Borough eyeing 45 acres of open space


By Andreas Yilma, Staff Writer

Naugatuck Mayor N. Warren ‘Pete’ Hess talks about the importance of Gunntown Passive Park and Nature Preserve at the entrance to the park on Aug. 25. The borough wants to buy 45 acres of open space to connect the park off Gunntown Road with borough-owned land on Andrew Mountain Road. –ANDREAS YILMA

NAUGATUCK — Officials are looking to acquire a large parcel of open space to connect the Gunntown Passive Park and Nature Preserve with borough-owned land on Andrew Mountain Road.

Mayor N. Warren “Pete” Hess said he’s applied for an open space grant through the state Department of Energy and Environmental Protection to purchase 45 acres of land on Andrew Mountain Road from the Wilmot family.

The topography of land, Hess said, makes it unbuildable. He hopes to buy the land to preserve it as open space and expand the land the borough owns in the area for passive recreation.

The state grant would pay for 75% to 80% of the cost of the land, and the borough would pay the remainder with anticipated surplus funds, according to Hess. The land has to be appraised by the state, he said. It was unclear last week how much it would cost to buy.

Assessor Carol Ann Tyler said the 45 acres is part of larger parcel that’s about 229 acres. She said the land the borough is eyeing has not been appraised yet.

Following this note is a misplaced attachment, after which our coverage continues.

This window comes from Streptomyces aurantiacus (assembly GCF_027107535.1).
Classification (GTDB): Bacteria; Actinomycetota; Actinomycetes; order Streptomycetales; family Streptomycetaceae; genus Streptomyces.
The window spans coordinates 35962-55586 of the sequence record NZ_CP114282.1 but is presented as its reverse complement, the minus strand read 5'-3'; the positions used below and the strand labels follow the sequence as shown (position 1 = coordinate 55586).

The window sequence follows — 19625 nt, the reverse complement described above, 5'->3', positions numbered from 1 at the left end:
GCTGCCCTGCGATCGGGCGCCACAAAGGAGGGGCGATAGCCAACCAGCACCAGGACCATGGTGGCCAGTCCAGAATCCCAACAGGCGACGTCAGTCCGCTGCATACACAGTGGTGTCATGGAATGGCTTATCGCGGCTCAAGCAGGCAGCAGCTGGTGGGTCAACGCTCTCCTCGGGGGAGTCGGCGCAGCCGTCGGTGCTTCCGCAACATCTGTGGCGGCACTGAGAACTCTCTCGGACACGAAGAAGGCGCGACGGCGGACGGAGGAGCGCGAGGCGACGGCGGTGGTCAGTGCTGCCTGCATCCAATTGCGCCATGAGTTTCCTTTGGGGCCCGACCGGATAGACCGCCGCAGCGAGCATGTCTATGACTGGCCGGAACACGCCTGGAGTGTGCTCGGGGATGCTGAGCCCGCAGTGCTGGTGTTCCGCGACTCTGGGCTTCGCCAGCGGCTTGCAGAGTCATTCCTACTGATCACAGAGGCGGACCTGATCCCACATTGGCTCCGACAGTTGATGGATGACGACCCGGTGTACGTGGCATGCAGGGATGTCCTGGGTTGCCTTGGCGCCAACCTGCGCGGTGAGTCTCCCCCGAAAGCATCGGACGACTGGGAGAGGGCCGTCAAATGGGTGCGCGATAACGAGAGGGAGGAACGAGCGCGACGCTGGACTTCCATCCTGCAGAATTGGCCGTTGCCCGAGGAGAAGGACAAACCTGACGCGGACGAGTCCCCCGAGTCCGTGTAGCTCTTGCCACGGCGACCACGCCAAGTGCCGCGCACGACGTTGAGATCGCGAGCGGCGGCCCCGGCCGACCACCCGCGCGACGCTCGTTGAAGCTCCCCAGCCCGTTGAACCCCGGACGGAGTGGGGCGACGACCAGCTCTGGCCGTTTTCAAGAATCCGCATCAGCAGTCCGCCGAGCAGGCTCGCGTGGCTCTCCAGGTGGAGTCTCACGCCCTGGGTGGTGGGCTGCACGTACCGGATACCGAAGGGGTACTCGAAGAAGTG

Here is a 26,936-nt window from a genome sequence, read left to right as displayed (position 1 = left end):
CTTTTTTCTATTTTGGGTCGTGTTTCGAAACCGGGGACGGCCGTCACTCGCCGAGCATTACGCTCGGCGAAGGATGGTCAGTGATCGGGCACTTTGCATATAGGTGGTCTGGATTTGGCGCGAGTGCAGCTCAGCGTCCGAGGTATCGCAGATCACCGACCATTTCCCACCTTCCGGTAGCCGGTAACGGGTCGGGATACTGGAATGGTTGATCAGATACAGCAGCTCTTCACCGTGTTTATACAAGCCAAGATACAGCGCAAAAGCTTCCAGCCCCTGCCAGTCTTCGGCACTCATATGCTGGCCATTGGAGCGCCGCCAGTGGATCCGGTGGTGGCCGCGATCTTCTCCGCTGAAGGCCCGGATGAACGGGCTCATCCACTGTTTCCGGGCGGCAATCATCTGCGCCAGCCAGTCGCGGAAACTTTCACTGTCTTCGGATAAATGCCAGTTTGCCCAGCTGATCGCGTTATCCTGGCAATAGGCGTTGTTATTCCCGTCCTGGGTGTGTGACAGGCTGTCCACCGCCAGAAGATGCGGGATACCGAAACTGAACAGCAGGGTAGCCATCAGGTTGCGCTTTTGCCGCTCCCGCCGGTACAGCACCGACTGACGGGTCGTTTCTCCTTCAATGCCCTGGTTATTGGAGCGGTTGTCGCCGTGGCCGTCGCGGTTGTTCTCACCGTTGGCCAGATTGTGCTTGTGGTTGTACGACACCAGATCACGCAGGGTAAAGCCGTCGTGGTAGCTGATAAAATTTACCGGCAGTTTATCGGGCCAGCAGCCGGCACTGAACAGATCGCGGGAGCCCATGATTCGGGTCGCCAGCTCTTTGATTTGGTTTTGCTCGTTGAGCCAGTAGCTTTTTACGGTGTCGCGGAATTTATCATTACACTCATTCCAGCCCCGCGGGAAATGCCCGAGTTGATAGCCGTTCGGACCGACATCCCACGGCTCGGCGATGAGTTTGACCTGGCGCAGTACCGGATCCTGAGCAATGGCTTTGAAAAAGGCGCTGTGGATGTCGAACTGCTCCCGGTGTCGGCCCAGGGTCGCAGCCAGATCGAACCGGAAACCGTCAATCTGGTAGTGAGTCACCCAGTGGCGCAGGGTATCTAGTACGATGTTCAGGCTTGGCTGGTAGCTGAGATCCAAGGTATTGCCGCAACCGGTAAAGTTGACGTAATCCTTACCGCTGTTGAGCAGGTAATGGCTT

Hess said the borough won’t know whether it will receive the grant for a few months.

“I’m not hopeful we’re going to get it this year, but I am hopeful in the next season we’re going to get it,” Hess said. “Whether it’s this year, next year or the year after, we’re going to get it.”

Gunntown Passive Park and Nature Preserve is about 40 acres of land off Gunntown Road that became a nature preserve about 10 years ago. The borough took ownership of 146 acres off Andrew Mountain Road in 2012. This land includes the Naugatuck Dog Park.

In the last several years, the borough added three pieces of open space to Gunntown Passive Park and Nature Preserve in the area of Brighton Road and Coventry Lane on Rubber Avenue Extension. The borough recently obtained a meadow on Andrew Mountain Road by foreclosure, as well, Hess said.

“We’re buying the land that’s not suitable for development, which should be preserved and kept in its natural state and will help us connect everything,” Hess said.

Buying the 45 acres of land would connect the borough properties to Gunntown Passive Park and Nature Preserve. Hess said the borough would also relocate a section of the Mission 22 Trail that runs along private property owned by the Wilmots to borough land. Hess said about half a mile of new trail would be added to connect the existing trail with the 45-acre parcel.

Mission 22 is a nonprofit organization that seeks to end veteran suicide and also offers treatment for issues, like post-traumatic stress, veterans face. The borough has hosted an annual hike on its Mission 22 trial for the past few years to raise money and awareness for the organization.

Hess said most of the open land will remain untouched forever.

“Gunntown Park is a secret hidden gem in Naugatuck. Not many people realize it’s here and it happens to be, in my opinion, the most serene, tranquil and calm location in the entire town,” Hess said. “It’s a beautiful asset to the town that is completely underutilized and not really known by the general public.”